County Line

Fall Out Boy Revisits Classic Pop Punk Sounds

Universal-Island Records Ltd, Decaydance Records

Universal-Island Records Ltd, Decaydance Records

Jordyn Guzman, News Editor

Despite releasing a major 10 track album earlier this year, Fall Out Boy has returned with their newly released EP, “Lake Effect Kid”. Consisting of 3 new songs, this EP is described by the band as their “love letter to Chicago”, and celebrates their homecoming to play one of their largest shows ever at Wrigley Field.

The sound this EP encompasses is varied, containing more elements of classic pop punk, which is refreshing after the mainly electronic influences of the last album, “Mania”. The song that stands out most on the EP is “Super Fade”, which has sounds similar to “Mania”. “Super Fade” is very forceful, with remnants of traditional instruments being drowned out by blaring electronic sounds. The only instruments that can really be distinguished are drums from Andy Hurley, and some guitar from Joe Trohman in the chorus. Although this song is extremely comparable to songs previously released this year, it allows the EP to have some sense of variance and shows off lead singer Patrick Stump’s ability very well. Stump’s high pitched vocals and impressive range are able to fit the vibe of the background music.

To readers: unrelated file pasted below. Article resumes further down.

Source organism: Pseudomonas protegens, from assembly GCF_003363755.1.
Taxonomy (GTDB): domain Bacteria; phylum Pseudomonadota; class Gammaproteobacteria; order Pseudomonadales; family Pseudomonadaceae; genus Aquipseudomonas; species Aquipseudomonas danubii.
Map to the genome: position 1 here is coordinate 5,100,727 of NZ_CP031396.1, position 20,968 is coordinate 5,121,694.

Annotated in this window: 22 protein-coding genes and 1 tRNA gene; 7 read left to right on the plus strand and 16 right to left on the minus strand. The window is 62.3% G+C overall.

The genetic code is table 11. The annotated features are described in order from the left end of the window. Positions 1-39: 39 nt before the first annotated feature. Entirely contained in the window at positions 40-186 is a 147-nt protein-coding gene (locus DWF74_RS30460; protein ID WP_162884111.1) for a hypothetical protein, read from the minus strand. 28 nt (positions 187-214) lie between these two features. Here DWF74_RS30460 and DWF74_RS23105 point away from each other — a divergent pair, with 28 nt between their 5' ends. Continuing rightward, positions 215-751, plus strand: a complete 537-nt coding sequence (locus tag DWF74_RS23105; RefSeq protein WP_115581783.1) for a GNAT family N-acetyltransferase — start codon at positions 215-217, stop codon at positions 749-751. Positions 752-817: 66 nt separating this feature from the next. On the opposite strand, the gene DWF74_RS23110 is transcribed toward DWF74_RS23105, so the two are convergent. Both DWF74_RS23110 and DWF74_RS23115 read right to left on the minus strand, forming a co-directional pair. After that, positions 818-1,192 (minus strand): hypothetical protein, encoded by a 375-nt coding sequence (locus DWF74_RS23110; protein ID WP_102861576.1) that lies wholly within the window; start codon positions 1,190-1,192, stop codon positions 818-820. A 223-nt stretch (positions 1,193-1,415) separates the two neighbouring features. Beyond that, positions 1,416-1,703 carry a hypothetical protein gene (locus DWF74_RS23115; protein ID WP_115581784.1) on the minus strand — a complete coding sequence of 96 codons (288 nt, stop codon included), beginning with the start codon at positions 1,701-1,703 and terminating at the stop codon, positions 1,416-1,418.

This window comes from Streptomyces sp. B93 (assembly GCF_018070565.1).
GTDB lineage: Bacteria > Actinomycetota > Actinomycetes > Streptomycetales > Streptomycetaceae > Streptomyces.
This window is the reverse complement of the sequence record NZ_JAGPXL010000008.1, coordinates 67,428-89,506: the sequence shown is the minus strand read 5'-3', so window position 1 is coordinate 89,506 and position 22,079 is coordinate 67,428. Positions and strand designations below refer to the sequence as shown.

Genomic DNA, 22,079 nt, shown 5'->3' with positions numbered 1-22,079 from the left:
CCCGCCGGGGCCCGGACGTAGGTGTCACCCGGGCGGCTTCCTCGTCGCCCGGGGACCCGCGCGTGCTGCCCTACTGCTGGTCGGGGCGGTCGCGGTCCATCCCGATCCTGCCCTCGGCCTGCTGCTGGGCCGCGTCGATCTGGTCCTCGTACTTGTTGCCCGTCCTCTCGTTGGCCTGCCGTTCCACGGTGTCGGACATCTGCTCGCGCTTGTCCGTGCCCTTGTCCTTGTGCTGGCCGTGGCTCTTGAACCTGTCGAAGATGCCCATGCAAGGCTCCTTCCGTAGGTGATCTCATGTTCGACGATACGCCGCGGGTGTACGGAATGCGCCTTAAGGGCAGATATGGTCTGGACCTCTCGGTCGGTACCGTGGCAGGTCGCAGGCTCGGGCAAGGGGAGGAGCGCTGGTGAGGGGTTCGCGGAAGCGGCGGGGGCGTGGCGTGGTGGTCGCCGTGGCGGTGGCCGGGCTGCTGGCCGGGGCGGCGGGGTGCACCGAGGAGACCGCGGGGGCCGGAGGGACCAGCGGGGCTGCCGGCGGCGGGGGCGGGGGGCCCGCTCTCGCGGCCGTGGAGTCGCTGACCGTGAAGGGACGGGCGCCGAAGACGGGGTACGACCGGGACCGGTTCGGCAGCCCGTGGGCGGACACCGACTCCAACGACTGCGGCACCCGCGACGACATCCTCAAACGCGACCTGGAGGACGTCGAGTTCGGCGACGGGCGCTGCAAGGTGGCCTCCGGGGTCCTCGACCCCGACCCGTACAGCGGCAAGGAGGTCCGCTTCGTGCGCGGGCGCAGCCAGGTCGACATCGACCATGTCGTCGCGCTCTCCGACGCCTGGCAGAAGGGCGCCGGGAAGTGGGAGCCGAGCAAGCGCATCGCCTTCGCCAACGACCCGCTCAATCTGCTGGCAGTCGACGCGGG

The other two songs on this EP embrace familiar pop punk rhythms and melodies. The title track, “Lake Effect Kid”, commences with a guitar melody and a drum beat that reminisces all the way back to the band’s beginning. This is very intriguing at first listen, especially after hearing the band’s recent transition to more modern pop music appeals. This song sounds like it could have a place on earlier albums such as “Take This to Your Grave” or “Infinity On High”.

“City in a Garden” is the most mainstream song on the EP. It sounds like it could have a spot on the tracklists of “American Beauty / American Psycho” or “Save Rock and Roll”. A unique and interesting drum rhythm throughout, the song utilizes mainly downbeats instead of upbeats. It changes to a more predictable rhythm throughout the bridge of the song, but as for the introduction and the chorus, it is very different than any sound that they have put forward.  

“Lake Effect Kid” is not exactly something that hasn’t been heard before, but it is an EP with a blend of sounds and genres that don’t typically mingle. What the band have decided to showcase here does fit into a common theme of their love for their hometown, which unifies the three tracks. This album is a nice refresher after “Mania”, and reminds fans that the band has not lost touch with their roots of early 2000’s pop punk.

 

Verdict: 8/10

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